While I was planning my sunroom, I was searching for unique countertop options. All that I knew was that I wanted them to be shiny. I ran across Countertop Epoxy on pinterest and was immediately smitten. The countertops shown were amazing and shiny and so cool. I knew immidately that I wanted to use the product! Today, I’m sharing my experience with DIY countertop resurfacing using a kit from Countertop Epoxy. I’ll also share tips in case you need to build the countertops yourself, like we did.
The epoxy countertop kits from Countertop Epoxy are completely customizable with 14 prime coat colors and 35 metallic powder colors, plus they are about to add neon colors. How cool would that be? Countertop Epoxy can be applied over almost every type of countertop to give a whole new look. I even saw it used over ugly tile on a bathroom wall! The best part is the price. The kits are $299, which I’ll admit is still a pretty penny. However, when compared to the price of granite or marble, is much more affordable. Plus, it’s like a giant art project and you can completely customize it. Besides, who doesn’t like glitter?
I must begin with the admission that we made about 100 mistakes during this process. I’m considering changing my tagline to “We make mistakes, so you don’t have to!” We’re not experts in DIY. And that’s fine. We learn from our mistakes and I share them here to help others avoid those mistakes.
So although we made a million mistakes, the end result is gorgeous. No matter how many times, we screwed up, we were always able to fix it! I will definitely be using Countertop Epoxy again. A certain mauve kitchen countertop needs resurfacing ASAP!
In full disclosure, I purchased this product with my own money, but received a discount. I would never recommend a product that I haven’t tried or that I don’t believe in. All opinions are my own.
The DIY Countertop Resurfacing Process
A few notes before I start:
- The epoxy countertop kit came in 2 separate shipments. I received the base coat and metallic powders a few days after I ordered. The large bottles of resin took about a week to come.
- I used to work with resin when I made jewelry, so I was expecting this product to be smelly. The resin epoxy mixture almost had no smell at all. Resin is normally really toxic, but this was smelled a little worse than paint. The worst smell came from using too much alcohol with the blowtorch. I felt comfortable using this in my home around kids and pets.
- The recommended temperature for working is 70-75. This stressed me out like crazy, but I found that it didn’t need to be that exact. I know that we worked in with both warmer and cooler temperatures. Humidity is probably more important than temperature for drying.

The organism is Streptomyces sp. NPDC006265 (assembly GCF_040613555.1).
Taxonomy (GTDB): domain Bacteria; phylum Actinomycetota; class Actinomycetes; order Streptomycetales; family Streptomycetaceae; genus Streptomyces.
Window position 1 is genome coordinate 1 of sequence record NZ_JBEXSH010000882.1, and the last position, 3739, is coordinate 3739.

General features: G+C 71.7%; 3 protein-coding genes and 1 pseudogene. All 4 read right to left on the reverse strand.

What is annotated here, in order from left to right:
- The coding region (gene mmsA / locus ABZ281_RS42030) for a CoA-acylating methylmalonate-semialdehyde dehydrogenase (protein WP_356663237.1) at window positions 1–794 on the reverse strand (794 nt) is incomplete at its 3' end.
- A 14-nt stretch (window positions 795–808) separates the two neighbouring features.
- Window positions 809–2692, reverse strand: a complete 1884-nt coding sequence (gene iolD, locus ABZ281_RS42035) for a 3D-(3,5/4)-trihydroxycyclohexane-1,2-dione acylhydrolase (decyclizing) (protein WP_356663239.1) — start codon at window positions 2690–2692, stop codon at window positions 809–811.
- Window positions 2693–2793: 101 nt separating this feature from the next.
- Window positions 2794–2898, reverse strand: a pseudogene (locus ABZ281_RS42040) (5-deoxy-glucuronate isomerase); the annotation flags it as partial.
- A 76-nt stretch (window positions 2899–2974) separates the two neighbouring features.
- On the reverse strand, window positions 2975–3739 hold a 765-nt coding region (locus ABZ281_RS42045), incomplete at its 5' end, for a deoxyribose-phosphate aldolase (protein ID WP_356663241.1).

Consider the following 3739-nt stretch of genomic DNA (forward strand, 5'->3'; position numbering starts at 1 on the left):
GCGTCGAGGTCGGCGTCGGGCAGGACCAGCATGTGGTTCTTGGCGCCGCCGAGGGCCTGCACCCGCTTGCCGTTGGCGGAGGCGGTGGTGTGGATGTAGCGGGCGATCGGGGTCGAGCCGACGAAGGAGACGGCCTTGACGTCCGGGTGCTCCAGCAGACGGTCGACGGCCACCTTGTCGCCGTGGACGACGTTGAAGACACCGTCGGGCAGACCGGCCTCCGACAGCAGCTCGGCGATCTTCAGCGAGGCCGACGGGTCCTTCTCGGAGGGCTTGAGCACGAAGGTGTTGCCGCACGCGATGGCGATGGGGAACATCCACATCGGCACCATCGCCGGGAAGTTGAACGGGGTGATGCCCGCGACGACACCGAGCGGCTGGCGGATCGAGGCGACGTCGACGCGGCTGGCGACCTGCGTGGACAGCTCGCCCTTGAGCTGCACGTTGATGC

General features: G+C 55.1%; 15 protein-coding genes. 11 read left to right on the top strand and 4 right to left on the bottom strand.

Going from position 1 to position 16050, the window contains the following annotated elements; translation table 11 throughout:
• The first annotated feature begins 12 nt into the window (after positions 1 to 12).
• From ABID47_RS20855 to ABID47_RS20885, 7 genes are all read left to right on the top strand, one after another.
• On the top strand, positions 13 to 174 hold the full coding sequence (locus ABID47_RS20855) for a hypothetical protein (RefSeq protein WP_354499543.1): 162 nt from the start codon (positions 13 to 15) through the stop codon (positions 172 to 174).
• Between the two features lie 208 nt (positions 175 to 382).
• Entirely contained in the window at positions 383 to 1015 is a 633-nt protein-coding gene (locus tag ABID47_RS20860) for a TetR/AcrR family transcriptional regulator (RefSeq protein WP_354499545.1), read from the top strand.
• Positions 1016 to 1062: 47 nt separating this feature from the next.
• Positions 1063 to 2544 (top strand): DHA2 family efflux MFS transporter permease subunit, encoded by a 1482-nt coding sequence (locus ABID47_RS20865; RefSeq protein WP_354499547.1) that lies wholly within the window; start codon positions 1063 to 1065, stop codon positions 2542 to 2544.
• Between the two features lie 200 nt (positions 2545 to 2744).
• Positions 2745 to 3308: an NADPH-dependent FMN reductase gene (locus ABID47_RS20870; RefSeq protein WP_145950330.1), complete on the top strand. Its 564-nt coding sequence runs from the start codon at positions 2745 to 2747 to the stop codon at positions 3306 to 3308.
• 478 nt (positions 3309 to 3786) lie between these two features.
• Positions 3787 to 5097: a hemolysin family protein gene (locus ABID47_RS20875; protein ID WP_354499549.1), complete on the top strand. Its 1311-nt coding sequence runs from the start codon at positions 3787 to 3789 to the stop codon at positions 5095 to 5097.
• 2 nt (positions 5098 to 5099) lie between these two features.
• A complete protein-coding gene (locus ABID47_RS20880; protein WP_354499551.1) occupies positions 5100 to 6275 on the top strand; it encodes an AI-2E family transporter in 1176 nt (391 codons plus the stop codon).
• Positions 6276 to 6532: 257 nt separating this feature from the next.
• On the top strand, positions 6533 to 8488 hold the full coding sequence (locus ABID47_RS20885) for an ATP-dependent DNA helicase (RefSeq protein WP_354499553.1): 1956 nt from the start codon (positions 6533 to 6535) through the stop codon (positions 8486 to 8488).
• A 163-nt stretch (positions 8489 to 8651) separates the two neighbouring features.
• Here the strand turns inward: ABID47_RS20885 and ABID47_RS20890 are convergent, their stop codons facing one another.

- There is plenty of resin in the kit so be generous.
- The working time is longer than I thought it would be. You need to work quickly, but there’s no need to rush. It stays workable for 20-30 minutes.
Supplies for DIY Countertop Resurfacing
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- Countertops (we made ours from plywood, but this technique works well over existing countertops as well – even tile!!)
- Countertop epoxy kit (I chose a white base color with charcoal, pearl and silver metallic powder to imitate marble)
- Buckets and mixing cups (we used 6 in total)
- Cheap paint brushes (have plenty: we used 4)
- Mixing sticks
- Small roller with foam roller
- Plastic drop cloths
- Spray bottles (1 for each metallic powder color)
- Isoprpyl alcohol 91% (1 bottle per metallic powder color)
- Putty knife
- Paint Scraper
- Prepare the surface. Start with clean countertops or make your own. We made ours, so we made sure to cut the hole for the sink first. We used a kreg jig (tutorial) to join wood together because I was wrong about the wood we had in our shed being the right size. It ended up being a good chance to see how it worked on countertops with cracks. We filled the crack with spackle and sanded. No regrets with this decision. It worked quite nicely!
- Prepare your workspace. Use a large plastic tarp under the countertops. We placed our countertops on top of buckets to have an elevated work space. If your countertops are already installed, tarp off the fronts of the cabinets and the floor beneath them. The epoxy mixture has to drip, so protect your home. Wear gloves to protect your hands.
- Skimcoat (or prime) raw wood. The instructions say to skimcoat them with a thin layer of epoxy if using on raw wood, so we did that. Next time, I will prime them instead. The instructions had us mix a small batch of epoxy to paint over the wood. I mixed 1 pint of hardener and 1 pint of resin and stirred for 5 minutes. We painted it on with a cheap paintbrush. It was late when we applied this coat, so we missed some spots. It has to dry for 6 hours, so we let it dry overnight. If you follow this step, use the blowtorch at this step to remove the bubbles. Hold it about 8 inches from the surface and move it quickly.
- In the morning, it looked like glass. We had definitely missed some spots and it was a bit bubbly. I popped the bigger bubbles and figured that the final step would cover them, which it did.
- Paint the edges with the base coat. Any vertical parts must be covered in the basecoat. Give it a nice thick coat and let it dry for 4 hours.
- After 4 hours, it was still a bit sticky. We moved it into the sunroom to have better light and better maneuverability. We had tried working in the garage at first because we thought it would smell bad.
- Mix the countertop epoxy. I mixed another batch of the epoxy at a 1:1 ratio of resin to hardener. This time, I mixed a quart of each. Stir for 5 minutes.
- Prepare the metallic powder/alcohol solution. While my husband was stirring the mixture, I started mixing the metallic powder and alcohol in the spray bottles. Be generous with the glitter for darker colors. We sprayed a lot on our counters and we still only used about half of each bottle.